March 7

In violation of the Treaty of Versailles, Germany remilitarizes the Rhineland.

May 5

Italian troops march into the Ethiopian capital, Addis Addeba, marking the end of the Second Italo–Abyssinian War.

July 17

The failed Spanish coup of July 1936 by Nationalist forces marks the beginning of the Spanish Civil War.

October 18

Hermann Göring is made head of the German Four Year Plan, an effort to make Germany self-sufficient and increase armaments.


The Great Purge commences in the Soviet Union with widespread repression of suspected opponents of the regime. The purge leads to the imprisonment and death of many military officers, weakening the Soviet Armed Forces ahead of World War II.

November 14

Suiyuan Campaign begins as Japanese-backed Mongolian troops attack the Chinese garrison at Hongort.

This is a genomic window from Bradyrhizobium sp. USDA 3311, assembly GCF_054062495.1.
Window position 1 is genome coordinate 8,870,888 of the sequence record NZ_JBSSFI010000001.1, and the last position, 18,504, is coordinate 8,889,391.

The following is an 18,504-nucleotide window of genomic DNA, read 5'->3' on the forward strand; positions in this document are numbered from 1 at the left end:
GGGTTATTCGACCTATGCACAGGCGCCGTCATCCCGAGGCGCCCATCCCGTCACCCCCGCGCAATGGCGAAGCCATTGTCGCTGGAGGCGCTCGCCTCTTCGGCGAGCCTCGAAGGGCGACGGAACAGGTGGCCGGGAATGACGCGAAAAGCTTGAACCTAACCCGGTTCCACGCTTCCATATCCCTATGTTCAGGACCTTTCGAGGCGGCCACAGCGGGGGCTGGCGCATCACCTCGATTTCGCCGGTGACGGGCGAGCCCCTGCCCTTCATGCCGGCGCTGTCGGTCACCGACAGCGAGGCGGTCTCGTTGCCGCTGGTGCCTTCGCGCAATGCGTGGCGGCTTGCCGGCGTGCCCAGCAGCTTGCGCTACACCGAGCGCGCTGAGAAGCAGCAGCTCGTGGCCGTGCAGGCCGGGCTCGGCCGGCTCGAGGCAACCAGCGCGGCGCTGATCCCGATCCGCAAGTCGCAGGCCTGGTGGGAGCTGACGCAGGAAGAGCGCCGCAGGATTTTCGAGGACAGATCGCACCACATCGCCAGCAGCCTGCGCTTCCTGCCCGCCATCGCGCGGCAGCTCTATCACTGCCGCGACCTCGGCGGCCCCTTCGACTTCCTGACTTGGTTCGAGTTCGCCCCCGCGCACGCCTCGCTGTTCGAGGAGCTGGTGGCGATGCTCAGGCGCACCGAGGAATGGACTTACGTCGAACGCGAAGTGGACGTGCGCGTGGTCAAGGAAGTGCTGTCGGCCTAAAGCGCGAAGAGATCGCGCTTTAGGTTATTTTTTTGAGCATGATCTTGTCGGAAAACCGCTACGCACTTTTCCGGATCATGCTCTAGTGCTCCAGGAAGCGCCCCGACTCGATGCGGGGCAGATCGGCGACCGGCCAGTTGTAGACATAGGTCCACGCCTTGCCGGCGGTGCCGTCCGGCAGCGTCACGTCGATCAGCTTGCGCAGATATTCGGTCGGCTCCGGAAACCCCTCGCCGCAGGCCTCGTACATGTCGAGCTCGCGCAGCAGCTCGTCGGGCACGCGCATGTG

November 15

The aerial German Condor Legion goes into action for the first time.

November 25

The Anti-Comintern Pact is signed by Japan and Germany. The signing parties agree to go to war with the Soviet Union if one of the signatories is attacked by the Soviet Union.

December 1

Hitler makes it mandatory for all males between the ages 10-18 to join the Hitler Youth.

December 12

The two sides in the Chinese Civil War temporarily suspend hostilities to fight the Japanese.

December 23

The first 3,000 men of the Italian expeditionary force (later named Corpo Truppe Volontarie) lands in Cadiz in support of the Nationalist side in the Spanish Civil War.

1937[edit | edit source]

July 7